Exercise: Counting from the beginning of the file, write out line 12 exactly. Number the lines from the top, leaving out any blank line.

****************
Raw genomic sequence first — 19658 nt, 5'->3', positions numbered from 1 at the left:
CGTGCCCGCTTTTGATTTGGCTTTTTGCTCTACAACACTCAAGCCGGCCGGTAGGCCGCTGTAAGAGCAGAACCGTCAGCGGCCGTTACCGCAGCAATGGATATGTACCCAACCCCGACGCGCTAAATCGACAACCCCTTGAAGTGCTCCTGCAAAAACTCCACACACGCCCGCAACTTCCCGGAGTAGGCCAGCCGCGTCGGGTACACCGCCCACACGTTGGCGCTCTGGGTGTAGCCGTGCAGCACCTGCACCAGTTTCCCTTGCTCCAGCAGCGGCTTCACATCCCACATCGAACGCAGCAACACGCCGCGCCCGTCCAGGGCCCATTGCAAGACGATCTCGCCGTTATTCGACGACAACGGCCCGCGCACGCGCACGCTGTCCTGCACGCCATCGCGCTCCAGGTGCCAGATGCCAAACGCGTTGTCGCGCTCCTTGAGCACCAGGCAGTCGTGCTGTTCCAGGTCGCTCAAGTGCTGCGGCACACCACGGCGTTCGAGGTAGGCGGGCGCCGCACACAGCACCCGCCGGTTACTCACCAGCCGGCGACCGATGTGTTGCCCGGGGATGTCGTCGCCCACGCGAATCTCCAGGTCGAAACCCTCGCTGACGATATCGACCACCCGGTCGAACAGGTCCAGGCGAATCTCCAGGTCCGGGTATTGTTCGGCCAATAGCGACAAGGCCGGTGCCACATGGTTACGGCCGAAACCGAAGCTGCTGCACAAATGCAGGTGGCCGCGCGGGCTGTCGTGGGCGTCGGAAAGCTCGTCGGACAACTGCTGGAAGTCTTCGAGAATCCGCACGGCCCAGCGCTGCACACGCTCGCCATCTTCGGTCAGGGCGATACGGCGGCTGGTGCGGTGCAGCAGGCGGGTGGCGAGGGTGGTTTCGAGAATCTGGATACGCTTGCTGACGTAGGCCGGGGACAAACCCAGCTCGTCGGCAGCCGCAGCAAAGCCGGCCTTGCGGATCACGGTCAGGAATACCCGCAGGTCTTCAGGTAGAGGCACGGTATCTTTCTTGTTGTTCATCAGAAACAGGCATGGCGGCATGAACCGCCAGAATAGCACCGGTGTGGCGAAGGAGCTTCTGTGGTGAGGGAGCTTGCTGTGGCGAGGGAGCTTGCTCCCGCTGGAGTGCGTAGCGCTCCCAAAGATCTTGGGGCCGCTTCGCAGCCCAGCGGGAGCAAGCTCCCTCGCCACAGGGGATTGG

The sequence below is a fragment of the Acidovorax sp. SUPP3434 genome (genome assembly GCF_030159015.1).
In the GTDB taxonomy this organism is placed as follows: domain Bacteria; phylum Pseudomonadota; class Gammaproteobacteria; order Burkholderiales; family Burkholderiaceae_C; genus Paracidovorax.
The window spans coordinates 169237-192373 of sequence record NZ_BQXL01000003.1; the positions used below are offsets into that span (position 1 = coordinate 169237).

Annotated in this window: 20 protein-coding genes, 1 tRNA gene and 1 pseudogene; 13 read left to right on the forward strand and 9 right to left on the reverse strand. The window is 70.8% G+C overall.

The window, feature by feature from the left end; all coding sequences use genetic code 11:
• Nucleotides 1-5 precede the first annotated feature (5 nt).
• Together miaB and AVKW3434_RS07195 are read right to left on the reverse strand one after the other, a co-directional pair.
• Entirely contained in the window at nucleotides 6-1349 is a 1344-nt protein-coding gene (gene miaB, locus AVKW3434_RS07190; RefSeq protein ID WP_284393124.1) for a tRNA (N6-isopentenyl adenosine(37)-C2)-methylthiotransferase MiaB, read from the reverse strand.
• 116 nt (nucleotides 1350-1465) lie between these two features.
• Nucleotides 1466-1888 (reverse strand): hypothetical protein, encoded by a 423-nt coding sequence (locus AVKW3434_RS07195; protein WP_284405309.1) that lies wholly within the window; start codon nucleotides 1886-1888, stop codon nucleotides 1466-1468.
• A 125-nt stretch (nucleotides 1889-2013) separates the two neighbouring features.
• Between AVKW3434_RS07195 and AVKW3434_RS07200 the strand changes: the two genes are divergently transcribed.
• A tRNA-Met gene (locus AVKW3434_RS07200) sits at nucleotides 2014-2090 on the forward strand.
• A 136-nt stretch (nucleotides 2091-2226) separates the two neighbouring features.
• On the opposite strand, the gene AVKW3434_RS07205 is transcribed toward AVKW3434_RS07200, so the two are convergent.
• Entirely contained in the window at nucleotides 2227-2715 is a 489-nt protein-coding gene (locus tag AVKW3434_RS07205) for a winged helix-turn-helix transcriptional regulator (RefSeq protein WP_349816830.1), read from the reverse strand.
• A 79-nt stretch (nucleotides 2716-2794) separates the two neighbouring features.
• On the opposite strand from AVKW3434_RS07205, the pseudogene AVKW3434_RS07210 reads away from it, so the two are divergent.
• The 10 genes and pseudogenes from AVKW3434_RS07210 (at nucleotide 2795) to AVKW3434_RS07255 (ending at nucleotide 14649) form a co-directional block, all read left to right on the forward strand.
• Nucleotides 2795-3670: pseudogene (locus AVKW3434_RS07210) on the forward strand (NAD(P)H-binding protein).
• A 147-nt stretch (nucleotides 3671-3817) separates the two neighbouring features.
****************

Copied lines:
• Nucleotides 1466-1888 (reverse strand): hypothetical protein, encoded by a 423-nt coding sequence (locus AVKW3434_RS07195; protein WP_284405309.1) that lies wholly within the window; start codon nucleotides 1886-1888, stop codon nucleotides 1466-1468.